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Food Addiction: A Barrier for Effective Weight Management for Obese Adolescents

Tompkins, Connie L., Laurent, Jennifer, Brock, David W.
Childhood obesity 2017 v.13 no.6 pp. 462-469
adolescents, adults, childhood obesity, children, descriptive statistics, eating disorders, quality of life, regression analysis, screening, t-test, weight control programs, weight loss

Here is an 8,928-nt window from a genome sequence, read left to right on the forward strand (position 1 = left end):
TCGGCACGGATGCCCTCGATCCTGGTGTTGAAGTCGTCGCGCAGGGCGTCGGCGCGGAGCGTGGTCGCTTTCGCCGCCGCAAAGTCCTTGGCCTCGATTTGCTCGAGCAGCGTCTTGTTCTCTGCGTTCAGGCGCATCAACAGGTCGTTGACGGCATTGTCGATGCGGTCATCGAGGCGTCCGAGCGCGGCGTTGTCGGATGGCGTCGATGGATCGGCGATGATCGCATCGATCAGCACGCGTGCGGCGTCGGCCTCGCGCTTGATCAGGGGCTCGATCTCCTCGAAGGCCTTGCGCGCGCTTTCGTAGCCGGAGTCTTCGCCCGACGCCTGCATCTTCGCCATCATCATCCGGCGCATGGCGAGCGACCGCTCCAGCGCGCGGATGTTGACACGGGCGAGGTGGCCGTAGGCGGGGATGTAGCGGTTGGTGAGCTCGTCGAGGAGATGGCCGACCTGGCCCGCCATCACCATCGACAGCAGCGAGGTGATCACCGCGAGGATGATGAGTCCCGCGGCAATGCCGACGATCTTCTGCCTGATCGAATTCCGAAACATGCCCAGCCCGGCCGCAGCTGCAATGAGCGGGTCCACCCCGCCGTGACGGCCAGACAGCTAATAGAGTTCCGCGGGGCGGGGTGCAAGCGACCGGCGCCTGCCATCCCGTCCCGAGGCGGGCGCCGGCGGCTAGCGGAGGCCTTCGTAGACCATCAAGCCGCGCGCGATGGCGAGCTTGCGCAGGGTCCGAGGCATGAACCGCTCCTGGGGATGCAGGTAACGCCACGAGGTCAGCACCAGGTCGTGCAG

Background: Findings from studies of food addiction in adults suggest those with food addiction are less successful in weight-loss interventions. Little is known about food addiction in obesity treatment-seeking adolescents; therefore, the purpose of this study was to explore the prevalence of food addiction and correlates of food addiction symptoms in obese adolescents entering an outpatient, weight management program.Methods: Obese adolescents (n = 26) were administered the Yale Food Addiction Scale for Children (YFAS-C), measures of appetitive responsiveness, and health-related quality of life (HRQOL) before and following a 12-week, outpatient, behavioral weight management program. Descriptive statistics and correlations between YFAS-C symptoms and study variables were performed and further examined with linear regression. Baseline differences were compared between those meeting criteria for food addiction to those who did not (independent t-tests) and pre–postweight management program changes were examined (paired t-tests).Results: 30.7% met criteria for food addiction and 50% reported ≥3 symptoms. Number of YFAS-C symptoms was correlated with appetitive responsiveness (r = 0.57, p < 0.05) and inversely correlated with all domains of HRQOL (r = 0.47–0.53, p < 0.05). Attrition rate was higher in adolescents with food addiction compared to those without (62.5% vs. 44.4%, p < 0.05).Conclusions: Adolescents with food addiction or with a higher number of food addiction symptoms may warrant additional resources to support adherence to and retention with a weight management program. Implementing screening measures for food addiction before enrolling in a weight management program may be an effective strategy to identify adolescents who may benefit from adjunct modalities.